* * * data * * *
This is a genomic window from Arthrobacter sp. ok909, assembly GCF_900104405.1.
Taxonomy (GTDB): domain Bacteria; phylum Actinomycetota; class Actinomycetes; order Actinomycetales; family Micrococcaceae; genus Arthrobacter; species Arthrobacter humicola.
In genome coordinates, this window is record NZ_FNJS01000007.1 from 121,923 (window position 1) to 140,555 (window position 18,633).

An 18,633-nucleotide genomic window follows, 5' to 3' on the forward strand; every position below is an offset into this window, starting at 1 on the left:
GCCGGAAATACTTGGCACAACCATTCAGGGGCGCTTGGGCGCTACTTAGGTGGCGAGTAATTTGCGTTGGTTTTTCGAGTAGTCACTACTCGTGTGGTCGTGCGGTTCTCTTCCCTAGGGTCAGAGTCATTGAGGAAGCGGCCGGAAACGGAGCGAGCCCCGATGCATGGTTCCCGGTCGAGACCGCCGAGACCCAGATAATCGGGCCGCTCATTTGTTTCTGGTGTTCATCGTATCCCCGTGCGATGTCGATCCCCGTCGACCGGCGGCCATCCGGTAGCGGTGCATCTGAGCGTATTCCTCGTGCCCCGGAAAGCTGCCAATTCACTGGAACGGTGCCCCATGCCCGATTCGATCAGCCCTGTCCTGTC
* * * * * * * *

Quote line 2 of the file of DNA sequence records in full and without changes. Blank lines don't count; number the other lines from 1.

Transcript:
Taxonomy (GTDB): domain Bacteria; phylum Actinomycetota; class Actinomycetes; order Actinomycetales; family Micrococcaceae; genus Arthrobacter; species Arthrobacter humicola.